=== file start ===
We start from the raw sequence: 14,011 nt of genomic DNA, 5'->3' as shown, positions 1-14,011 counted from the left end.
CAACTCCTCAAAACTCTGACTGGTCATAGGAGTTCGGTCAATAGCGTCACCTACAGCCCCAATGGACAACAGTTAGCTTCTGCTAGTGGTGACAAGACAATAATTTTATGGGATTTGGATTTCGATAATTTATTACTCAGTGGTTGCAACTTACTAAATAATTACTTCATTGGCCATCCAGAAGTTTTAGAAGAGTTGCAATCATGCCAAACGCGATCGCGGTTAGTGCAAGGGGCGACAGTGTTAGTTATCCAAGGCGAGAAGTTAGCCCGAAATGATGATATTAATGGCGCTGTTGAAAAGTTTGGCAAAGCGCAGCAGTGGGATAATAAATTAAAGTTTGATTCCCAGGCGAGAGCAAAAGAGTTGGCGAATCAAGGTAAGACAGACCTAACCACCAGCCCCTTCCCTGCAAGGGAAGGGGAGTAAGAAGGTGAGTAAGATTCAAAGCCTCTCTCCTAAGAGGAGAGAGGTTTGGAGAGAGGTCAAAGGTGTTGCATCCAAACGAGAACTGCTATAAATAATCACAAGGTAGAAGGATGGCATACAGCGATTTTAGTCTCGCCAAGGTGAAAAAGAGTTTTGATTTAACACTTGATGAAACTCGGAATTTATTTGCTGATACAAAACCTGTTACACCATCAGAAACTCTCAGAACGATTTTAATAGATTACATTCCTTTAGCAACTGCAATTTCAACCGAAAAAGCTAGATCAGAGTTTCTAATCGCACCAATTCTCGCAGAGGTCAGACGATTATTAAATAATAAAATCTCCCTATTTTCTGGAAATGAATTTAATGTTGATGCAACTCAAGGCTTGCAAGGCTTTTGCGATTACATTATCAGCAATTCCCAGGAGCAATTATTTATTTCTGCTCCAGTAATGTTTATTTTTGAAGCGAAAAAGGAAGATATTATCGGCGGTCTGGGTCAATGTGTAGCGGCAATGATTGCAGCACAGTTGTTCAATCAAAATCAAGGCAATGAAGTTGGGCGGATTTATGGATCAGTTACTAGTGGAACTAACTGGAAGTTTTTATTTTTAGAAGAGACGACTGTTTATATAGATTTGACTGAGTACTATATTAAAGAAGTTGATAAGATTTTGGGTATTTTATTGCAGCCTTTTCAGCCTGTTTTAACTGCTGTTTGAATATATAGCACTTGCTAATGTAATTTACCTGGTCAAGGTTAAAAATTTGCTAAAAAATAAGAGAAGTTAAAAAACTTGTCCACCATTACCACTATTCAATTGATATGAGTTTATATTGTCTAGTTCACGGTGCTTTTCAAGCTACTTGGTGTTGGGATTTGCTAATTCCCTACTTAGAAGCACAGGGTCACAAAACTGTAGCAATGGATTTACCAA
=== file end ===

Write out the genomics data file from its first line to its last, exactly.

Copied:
We start from the raw sequence: 14,011 nt of genomic DNA, 5'->3' as shown, positions 1-14,011 counted from the left end.
CAACTCCTCAAAACTCTGACTGGTCATAGGAGTTCGGTCAATAGCGTCACCTACAGCCCCAATGGACAACAGTTAGCTTCTGCTAGTGGTGACAAGACAATAATTTTATGGGATTTGGATTTCGATAATTTATTACTCAGTGGTTGCAACTTACTAAATAATTACTTCATTGGCCATCCAGAAGTTTTAGAAGAGTTGCAATCATGCCAAACGCGATCGCGGTTAGTGCAAGGGGCGACAGTGTTAGTTATCCAAGGCGAGAAGTTAGCCCGAAATGATGATATTAATGGCGCTGTTGAAAAGTTTGGCAAAGCGCAGCAGTGGGATAATAAATTAAAGTTTGATTCCCAGGCGAGAGCAAAAGAGTTGGCGAATCAAGGTAAGACAGACCTAACCACCAGCCCCTTCCCTGCAAGGGAAGGGGAGTAAGAAGGTGAGTAAGATTCAAAGCCTCTCTCCTAAGAGGAGAGAGGTTTGGAGAGAGGTCAAAGGTGTTGCATCCAAACGAGAACTGCTATAAATAATCACAAGGTAGAAGGATGGCATACAGCGATTTTAGTCTCGCCAAGGTGAAAAAGAGTTTTGATTTAACACTTGATGAAACTCGGAATTTATTTGCTGATACAAAACCTGTTACACCATCAGAAACTCTCAGAACGATTTTAATAGATTACATTCCTTTAGCAACTGCAATTTCAACCGAAAAAGCTAGATCAGAGTTTCTAATCGCACCAATTCTCGCAGAGGTCAGACGATTATTAAATAATAAAATCTCCCTATTTTCTGGAAATGAATTTAATGTTGATGCAACTCAAGGCTTGCAAGGCTTTTGCGATTACATTATCAGCAATTCCCAGGAGCAATTATTTATTTCTGCTCCAGTAATGTTTATTTTTGAAGCGAAAAAGGAAGATATTATCGGCGGTCTGGGTCAATGTGTAGCGGCAATGATTGCAGCACAGTTGTTCAATCAAAATCAAGGCAATGAAGTTGGGCGGATTTATGGATCAGTTACTAGTGGAACTAACTGGAAGTTTTTATTTTTAGAAGAGACGACTGTTTATATAGATTTGACTGAGTACTATATTAAAGAAGTTGATAAGATTTTGGGTATTTTATTGCAGCCTTTTCAGCCTGTTTTAACTGCTGTTTGAATATATAGCACTTGCTAATGTAATTTACCTGGTCAAGGTTAAAAATTTGCTAAAAAATAAGAGAAGTTAAAAAACTTGTCCACCATTACCACTATTCAATTGATATGAGTTTATATTGTCTAGTTCACGGTGCTTTTCAAGCTACTTGGTGTTGGGATTTGCTAATTCCCTACTTAGAAGCACAGGGTCACAAAACTGTAGCAATGGATTTACCAA